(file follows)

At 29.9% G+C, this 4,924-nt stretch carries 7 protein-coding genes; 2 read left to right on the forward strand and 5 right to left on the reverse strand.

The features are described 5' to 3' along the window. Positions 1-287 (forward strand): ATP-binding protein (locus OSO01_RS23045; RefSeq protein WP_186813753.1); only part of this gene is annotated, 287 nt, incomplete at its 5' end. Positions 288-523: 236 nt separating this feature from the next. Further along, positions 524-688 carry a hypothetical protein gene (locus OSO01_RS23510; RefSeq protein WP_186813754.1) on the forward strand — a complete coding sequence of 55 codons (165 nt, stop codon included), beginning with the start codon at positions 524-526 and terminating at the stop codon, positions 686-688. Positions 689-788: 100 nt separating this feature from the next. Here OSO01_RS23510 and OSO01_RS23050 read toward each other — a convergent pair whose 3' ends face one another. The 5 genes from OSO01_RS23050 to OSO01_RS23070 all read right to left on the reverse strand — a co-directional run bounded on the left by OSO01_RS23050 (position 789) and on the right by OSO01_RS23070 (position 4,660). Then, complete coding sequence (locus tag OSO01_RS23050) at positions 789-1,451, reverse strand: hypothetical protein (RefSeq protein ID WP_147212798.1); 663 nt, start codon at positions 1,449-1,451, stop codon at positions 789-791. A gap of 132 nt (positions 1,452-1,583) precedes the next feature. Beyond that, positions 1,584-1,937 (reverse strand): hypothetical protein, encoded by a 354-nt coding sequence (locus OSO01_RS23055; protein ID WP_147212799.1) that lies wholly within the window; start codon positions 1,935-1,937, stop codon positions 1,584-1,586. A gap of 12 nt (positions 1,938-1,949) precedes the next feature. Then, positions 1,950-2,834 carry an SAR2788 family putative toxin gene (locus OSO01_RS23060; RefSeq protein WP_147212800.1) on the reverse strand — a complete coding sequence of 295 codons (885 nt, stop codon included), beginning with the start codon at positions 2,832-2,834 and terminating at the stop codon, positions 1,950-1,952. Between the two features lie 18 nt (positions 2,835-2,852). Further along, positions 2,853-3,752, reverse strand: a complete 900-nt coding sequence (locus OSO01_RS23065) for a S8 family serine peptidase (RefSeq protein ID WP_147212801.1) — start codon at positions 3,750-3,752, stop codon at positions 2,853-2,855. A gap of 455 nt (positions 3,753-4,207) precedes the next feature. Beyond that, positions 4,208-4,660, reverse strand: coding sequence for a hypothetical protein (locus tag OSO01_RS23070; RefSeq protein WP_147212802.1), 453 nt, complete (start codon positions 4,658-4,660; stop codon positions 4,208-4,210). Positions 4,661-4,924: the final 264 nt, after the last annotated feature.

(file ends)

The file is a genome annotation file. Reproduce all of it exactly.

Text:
At 29.9% G+C, this 4,924-nt stretch carries 7 protein-coding genes; 2 read left to right on the forward strand and 5 right to left on the reverse strand.

The features are described 5' to 3' along the window. Positions 1-287 (forward strand): ATP-binding protein (locus OSO01_RS23045; RefSeq protein WP_186813753.1); only part of this gene is annotated, 287 nt, incomplete at its 5' end. Positions 288-523: 236 nt separating this feature from the next. Further along, positions 524-688 carry a hypothetical protein gene (locus OSO01_RS23510; RefSeq protein WP_186813754.1) on the forward strand — a complete coding sequence of 55 codons (165 nt, stop codon included), beginning with the start codon at positions 524-526 and terminating at the stop codon, positions 686-688. Positions 689-788: 100 nt separating this feature from the next. Here OSO01_RS23510 and OSO01_RS23050 read toward each other — a convergent pair whose 3' ends face one another. The 5 genes from OSO01_RS23050 to OSO01_RS23070 all read right to left on the reverse strand — a co-directional run bounded on the left by OSO01_RS23050 (position 789) and on the right by OSO01_RS23070 (position 4,660). Then, complete coding sequence (locus tag OSO01_RS23050) at positions 789-1,451, reverse strand: hypothetical protein (RefSeq protein ID WP_147212798.1); 663 nt, start codon at positions 1,449-1,451, stop codon at positions 789-791. A gap of 132 nt (positions 1,452-1,583) precedes the next feature. Beyond that, positions 1,584-1,937 (reverse strand): hypothetical protein, encoded by a 354-nt coding sequence (locus OSO01_RS23055; protein ID WP_147212799.1) that lies wholly within the window; start codon positions 1,935-1,937, stop codon positions 1,584-1,586. A gap of 12 nt (positions 1,938-1,949) precedes the next feature. Then, positions 1,950-2,834 carry an SAR2788 family putative toxin gene (locus OSO01_RS23060; RefSeq protein WP_147212800.1) on the reverse strand — a complete coding sequence of 295 codons (885 nt, stop codon included), beginning with the start codon at positions 2,832-2,834 and terminating at the stop codon, positions 1,950-1,952. Between the two features lie 18 nt (positions 2,835-2,852). Further along, positions 2,853-3,752, reverse strand: a complete 900-nt coding sequence (locus OSO01_RS23065) for a S8 family serine peptidase (RefSeq protein ID WP_147212801.1) — start codon at positions 3,750-3,752, stop codon at positions 2,853-2,855. A gap of 455 nt (positions 3,753-4,207) precedes the next feature. Beyond that, positions 4,208-4,660, reverse strand: coding sequence for a hypothetical protein (locus tag OSO01_RS23070; RefSeq protein WP_147212802.1), 453 nt, complete (start codon positions 4,658-4,660; stop codon positions 4,208-4,210). Positions 4,661-4,924: the final 264 nt, after the last annotated feature.